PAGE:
TransCanada Corp. grapples with fate of its Mainline
As throughput drops, pipeline's future as a continental energy connector is in doubt
TransCanada Corp.’s Mainline is a methane superhighway. It is a network of buried steel running across prairie and Canadian Shield, connecting Alberta’s vast underground natural gas reserves with the seemingly limitless energy appetite of central and eastern Canada. Gas from the Mainline feeds New York City. The line itself, which runs five pipes wide in some places, measures 14,101 kilometers in total, the distance from Calgary to Antarctica.
It is without doubt one of Canada’s most important pieces of infrastructure. Without it, factories in Ontario and Quebec would go dark, homes would freeze and, on the other end, Alberta would go poor.
At least, that’s the way it was until the troubles – some call it “the death spiral” – hit. Now, the country’s energy establishment is mired in a lengthy attempt to free the Mainline from the weeds, an effort that began last September when TransCanada recommended a radical restructuring intended to save the Mainline.
TransCanada wants to shift Mainline costs onto other pipes. Its critics, in particular those now looking at a one-third rise in their fees to move natural gas through Alberta, for example, are firing back. They are calling on TransCanada itself to accept deep losses to preserve the pipe. It’s so messy and so complicated that the National Energy Board (NEB) is not expected to rule on the matter until early 2013 – and even then, many expect the Mainline will continue to serve as a battleground for Canada’s gas producers and users for years to come.
What’s clear is that right now, the Mainline, TransCanada’s founding asset, is being bled dry. Once a Canadian lifeline, it finds itself grasping for life. In late spring this year, it regularly ran two-thirds empty. This past winter, the season when it is usually most full, it was nearly 40 per cent empty on its busiest day.
The Mainline has been besieged by the turbulence surrounding the cleanest burning fossil fuel in North America, where so much shale gas has been found that prices have tumbled amid expectations that the continent faces a supply glut that could extend for decades. Low prices have hurt the West, whose gas output has fallen 17 per cent since 2006. At the same time, huge new supplies have been found in Pennsylvania and other states whose proximity to eastern Canadian markets makes them a more natural supplier.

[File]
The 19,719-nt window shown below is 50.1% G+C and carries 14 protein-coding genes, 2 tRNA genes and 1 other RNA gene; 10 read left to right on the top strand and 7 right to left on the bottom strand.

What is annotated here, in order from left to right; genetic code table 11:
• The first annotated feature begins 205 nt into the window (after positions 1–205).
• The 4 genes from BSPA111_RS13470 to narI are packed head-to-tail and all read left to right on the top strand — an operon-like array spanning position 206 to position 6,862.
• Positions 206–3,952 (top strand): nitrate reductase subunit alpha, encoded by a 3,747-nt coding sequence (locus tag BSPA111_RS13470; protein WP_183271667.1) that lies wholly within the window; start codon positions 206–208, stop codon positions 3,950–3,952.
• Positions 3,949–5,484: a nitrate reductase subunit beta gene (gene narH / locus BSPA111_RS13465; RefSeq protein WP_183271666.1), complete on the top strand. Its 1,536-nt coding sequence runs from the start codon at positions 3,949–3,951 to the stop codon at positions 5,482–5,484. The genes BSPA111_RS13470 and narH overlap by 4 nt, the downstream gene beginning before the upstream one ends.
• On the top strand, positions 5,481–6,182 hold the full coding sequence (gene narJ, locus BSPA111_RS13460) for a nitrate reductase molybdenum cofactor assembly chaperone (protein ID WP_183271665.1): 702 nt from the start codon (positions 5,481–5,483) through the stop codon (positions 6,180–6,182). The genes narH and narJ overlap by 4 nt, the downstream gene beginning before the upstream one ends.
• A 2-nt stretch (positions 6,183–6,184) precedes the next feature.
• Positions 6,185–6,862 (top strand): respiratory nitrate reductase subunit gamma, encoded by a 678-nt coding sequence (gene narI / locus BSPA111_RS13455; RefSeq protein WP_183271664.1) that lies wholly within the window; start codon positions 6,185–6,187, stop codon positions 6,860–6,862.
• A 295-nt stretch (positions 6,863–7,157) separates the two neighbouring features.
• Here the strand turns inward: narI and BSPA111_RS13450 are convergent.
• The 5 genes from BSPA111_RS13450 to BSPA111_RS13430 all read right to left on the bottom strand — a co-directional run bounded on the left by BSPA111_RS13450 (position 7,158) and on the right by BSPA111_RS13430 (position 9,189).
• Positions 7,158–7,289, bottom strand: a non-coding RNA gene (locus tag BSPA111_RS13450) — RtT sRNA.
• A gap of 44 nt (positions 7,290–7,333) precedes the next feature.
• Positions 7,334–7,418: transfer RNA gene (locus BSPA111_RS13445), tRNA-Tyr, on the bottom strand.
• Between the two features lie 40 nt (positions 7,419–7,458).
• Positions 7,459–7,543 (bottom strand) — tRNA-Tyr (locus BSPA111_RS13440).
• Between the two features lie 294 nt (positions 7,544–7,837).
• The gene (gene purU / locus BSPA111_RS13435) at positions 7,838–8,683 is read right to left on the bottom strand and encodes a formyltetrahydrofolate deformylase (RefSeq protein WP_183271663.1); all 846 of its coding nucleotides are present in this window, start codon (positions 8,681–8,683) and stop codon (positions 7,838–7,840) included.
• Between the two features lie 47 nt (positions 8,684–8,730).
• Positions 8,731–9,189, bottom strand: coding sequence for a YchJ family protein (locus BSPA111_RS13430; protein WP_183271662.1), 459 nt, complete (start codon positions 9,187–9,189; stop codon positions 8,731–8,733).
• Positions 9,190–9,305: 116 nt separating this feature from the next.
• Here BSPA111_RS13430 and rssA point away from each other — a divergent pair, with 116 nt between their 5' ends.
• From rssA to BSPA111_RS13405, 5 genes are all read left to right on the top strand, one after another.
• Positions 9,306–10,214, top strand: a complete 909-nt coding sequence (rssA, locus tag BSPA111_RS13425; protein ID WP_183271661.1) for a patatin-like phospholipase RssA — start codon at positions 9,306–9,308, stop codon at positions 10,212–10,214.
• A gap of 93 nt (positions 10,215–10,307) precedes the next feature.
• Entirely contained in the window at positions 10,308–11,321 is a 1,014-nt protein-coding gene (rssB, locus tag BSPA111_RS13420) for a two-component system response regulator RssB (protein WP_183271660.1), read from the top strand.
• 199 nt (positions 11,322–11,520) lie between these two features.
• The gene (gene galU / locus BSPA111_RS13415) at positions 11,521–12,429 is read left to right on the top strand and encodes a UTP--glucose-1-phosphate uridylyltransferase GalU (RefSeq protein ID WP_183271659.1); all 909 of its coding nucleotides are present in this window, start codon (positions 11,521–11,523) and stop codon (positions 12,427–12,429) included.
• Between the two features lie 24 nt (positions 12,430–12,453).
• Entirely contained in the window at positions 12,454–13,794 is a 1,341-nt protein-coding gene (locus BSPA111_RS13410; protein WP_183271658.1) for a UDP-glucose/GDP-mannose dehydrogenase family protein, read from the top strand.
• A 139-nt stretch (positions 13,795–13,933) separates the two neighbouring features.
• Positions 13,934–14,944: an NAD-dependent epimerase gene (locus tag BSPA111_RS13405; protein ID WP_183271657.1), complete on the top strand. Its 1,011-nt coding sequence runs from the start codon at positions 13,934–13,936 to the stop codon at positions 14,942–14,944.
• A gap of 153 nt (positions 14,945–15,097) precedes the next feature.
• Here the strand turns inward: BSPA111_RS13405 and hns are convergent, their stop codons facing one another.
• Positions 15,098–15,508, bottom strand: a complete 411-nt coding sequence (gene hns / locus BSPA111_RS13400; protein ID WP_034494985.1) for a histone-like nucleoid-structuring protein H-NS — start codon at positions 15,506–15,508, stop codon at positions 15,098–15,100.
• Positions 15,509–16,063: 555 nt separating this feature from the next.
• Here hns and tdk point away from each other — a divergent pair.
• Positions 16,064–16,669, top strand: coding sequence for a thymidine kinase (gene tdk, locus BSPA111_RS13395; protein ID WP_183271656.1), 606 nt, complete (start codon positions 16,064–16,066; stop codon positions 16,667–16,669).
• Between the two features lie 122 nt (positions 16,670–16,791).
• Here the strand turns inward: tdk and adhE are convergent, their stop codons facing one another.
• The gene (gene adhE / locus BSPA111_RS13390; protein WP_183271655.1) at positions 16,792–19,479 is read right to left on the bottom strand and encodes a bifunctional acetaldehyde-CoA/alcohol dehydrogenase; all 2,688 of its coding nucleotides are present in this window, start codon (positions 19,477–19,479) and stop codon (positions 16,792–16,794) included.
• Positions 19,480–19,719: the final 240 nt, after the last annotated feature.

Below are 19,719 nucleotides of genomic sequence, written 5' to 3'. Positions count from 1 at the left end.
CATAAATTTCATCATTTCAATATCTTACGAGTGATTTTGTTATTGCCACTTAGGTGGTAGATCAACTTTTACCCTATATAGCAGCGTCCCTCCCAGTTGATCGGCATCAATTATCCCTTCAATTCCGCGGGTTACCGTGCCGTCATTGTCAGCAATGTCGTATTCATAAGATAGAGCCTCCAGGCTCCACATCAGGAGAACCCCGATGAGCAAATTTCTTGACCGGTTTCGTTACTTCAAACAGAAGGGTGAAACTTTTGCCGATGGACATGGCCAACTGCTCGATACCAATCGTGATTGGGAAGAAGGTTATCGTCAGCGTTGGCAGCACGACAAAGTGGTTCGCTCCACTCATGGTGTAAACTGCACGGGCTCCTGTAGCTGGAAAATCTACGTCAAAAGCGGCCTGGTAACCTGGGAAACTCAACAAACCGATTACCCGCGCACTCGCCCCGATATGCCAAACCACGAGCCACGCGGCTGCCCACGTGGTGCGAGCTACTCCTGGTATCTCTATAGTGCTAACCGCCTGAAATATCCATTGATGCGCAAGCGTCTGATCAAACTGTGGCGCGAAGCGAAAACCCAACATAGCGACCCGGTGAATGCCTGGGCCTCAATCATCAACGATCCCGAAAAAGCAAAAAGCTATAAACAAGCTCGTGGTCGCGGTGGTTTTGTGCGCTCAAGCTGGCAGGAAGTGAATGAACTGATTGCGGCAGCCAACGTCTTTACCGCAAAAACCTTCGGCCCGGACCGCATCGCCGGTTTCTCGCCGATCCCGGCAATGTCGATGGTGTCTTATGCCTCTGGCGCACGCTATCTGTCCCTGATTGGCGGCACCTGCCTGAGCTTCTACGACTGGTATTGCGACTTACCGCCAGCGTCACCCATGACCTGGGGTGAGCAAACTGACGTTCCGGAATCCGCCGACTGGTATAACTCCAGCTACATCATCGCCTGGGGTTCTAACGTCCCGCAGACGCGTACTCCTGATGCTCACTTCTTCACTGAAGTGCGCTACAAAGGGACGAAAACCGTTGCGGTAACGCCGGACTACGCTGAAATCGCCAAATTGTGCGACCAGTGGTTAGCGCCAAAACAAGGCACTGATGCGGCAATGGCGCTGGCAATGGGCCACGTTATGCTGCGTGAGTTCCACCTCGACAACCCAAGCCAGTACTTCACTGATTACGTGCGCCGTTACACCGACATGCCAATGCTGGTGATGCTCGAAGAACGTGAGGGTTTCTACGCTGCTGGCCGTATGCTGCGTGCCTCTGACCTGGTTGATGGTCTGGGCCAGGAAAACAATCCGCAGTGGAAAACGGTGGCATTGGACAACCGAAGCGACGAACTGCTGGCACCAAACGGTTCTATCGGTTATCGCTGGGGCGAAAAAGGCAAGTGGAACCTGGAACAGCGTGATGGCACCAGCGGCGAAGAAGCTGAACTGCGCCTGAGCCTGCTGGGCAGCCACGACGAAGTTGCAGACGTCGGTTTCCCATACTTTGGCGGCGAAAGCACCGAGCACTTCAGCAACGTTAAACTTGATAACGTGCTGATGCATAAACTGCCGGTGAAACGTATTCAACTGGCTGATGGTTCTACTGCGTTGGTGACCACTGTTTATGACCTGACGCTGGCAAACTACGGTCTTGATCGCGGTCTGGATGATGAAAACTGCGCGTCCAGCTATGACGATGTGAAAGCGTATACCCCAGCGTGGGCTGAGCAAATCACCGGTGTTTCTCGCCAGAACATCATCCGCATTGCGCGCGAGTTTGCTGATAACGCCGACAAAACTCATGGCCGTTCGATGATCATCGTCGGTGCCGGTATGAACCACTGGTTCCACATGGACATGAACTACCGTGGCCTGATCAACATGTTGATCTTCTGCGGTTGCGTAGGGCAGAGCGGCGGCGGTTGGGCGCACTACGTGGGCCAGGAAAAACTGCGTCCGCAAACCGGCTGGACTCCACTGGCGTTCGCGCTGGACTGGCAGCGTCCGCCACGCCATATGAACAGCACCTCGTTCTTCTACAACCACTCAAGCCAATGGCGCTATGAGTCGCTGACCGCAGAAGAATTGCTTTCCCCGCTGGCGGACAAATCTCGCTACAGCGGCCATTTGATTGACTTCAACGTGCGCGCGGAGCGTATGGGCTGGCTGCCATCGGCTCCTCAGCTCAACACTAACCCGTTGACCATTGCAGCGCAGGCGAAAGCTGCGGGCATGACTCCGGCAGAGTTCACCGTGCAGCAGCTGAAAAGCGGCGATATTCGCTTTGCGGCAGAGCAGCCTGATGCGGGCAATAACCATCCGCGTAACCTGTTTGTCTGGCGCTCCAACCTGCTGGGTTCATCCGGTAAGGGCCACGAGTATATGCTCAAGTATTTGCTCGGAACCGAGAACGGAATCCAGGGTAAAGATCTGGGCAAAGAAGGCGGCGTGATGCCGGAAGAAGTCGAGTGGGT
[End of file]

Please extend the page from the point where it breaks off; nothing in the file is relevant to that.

Adding to the misery, the pursuit of new liquefied natural gas export terminals on the British Columbia coast stands to point molecules west that might once have flowed east. Though it’s highly unlikely they will all get built, some 10 billion cubic feet a day of export projects are being contemplated, nearly 70 per cent of Canada’s current output. Taken together, and it’s a miserable situation for a pipeline system.
And yet, not a single of the corporate powerhouses arrayed around the Mainline – not Alberta’s gas companies, not Ontario’s manufacturers, certainly not TransCanada – wish the pipe any ill will. The Mainline, a nationally-important project first built in the 1950s that has often been compared to the construction of the Canadian Pacific Railway, continues to be almost universally considered critical to the country.
How, then, will the Mainline survive?
That is the thorny question facing the NEB, which in early June began a lengthy examination of a series of competing proposals to revive the Mainline. The board, which will hold hearings in Calgary, Toronto and Montreal and is expected to render a decision in early 2013, will attempt to mediate between the huge array of warring factions. More than 400 have an interest in the pipe.
At its heart, this is a question about who pays to keep the Mainline going, and how much they pay. It’s not going to be easy to answer. “There’s no question that this is a unique case in NEB regulatory history,” says Nick Schultz, general counsel for the Canadian Association of Petroleum Producers. “It’s not often you get a case where there’s a pipeline, particularly a major pipeline of this size, that has volumes that have fallen off so significantly.”
TransCanada’s proposal goes far beyond the Mainline, sweeping in the 23,095-kilometer Alberta system, a spiderweb of pipe that carries gas across the province, and the similar network of pipe that brings gas to customers on the other side of the country. To save costs on the Mainline, TransCanada proposes shifting some of its costs to those other systems – and in fact, subsuming some of the Saskatchewan portion of the Mainline into the Alberta system, further offloading costs there.
It also proposes lengthening some depreciation windows, since as a regulated pipeline, much of the Mainline’s annual revenue comes from TransCanada’s ability to recover the remaining $5.5 billion in capital costs on the line.
Add in expectations that the pipe will get busier in coming years, which allows the company to defer collection of some fees until later, and TransCanada’s proposal would drop cross-Canada tolls from $2.08 per gigajoule this year to $1.41 next year, a 32 per cent drop. The company is also seeking to boost its baseload rates by up to 160 per cent in periods of peak demand, raising revenues in busy times so it can make up for slower months.